Time: The Kalief Browder Story

Writer: Marcus Carr

The amount of documentaries I have watched is uncountable, but this one particularly grabbed my attention, and it will certainly grab yours.


Time: The Kalief Browder Story, is a short series on Netflix that was executive produced by Jay-Z and directed by Jenner Furst. It is a six part series that previously aired on Spike in March, but has made it’s way to the Netflix circuit.

The documentary follows a 16-year-old named Kalief Browder, who was from the Bronx that was arrested for allegedly stealing a backpack, only to be sent to the notorious prison, Rikers Island, for three years.

The first part of this series starts in the 48th Precinct, where Kalief Browder has been brought in by the police for questioning regarding the theft of a backpack. The episode cuts to a Dateline interview with Kalief, post-Rikers Island, where you quickly pick up his distrust in people and his paranoia. The episode then shows flashes of the brutal brawls Kalief endured during his time at Rikers. He spent over 1,000 days at Rikers, with more than 800 of those days spent in solitary confinement. Kalief believes that he was wrongfully arrested by the New York Police department, and was beaten, starved, and tortured while serving his time in prison. You learn about all of the people who surrounded Browder throughout his life and the process of his deposition. You go on to learn about the actual arrest of Kalief Browder, and what happened at the scene and police station.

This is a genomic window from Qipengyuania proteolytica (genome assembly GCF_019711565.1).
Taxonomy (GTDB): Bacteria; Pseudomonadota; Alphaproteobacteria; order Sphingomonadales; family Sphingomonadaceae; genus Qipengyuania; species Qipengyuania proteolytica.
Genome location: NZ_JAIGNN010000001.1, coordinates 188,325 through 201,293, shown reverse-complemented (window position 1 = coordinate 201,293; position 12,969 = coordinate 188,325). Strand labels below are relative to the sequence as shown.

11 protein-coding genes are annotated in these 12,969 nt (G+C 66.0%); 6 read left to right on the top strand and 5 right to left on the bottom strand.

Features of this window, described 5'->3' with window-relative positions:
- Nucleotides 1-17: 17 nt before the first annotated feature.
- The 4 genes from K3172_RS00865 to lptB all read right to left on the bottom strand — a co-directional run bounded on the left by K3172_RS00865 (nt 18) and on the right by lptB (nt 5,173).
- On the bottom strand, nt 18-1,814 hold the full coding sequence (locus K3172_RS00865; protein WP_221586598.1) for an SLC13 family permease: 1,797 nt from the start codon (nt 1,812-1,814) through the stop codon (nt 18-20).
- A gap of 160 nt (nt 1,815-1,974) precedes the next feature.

The second part of the series starts off by showing the actual violence throughout RIkers Island, and provides footage from the prison. They describe the stay at Rikers “difficult to survive if you are by yourself.” Former correctional officers give insight on how the life at the prison is and how brutal the “animalesants” are. “The Program” is then introduced to the viewers, the program is described as you’re “with it” and you’re a “punk”, Kalief was one of the few who did not participate in “The Program”. The members in the program would jump inmates until they were with the program. They would put them “on the bus,” which means they jumped an inmate so bad that the officers would move the inmate to another housing unit, but it was more than likely to just happen again. Kalief does not recall how many times he was “put on the bus” because he moved housing units so frequently. Browder believed that correctional officers were also apart of the program. The documentary goes on to tell the history of Rikers Island, where it developed, and how it is still connected to racism. Kalief was jumped by 30 or so inmates for punching another inmate for spitting in his face. The brawl footage is an eye opener on how violent this facility was. The consequences for the brawl was a pass to “the box,” which is solitary confinement. This was when Kalief was first put in solitary confinement for more than five months. Solitary confinement is known for driving people insane and mentally torturing them.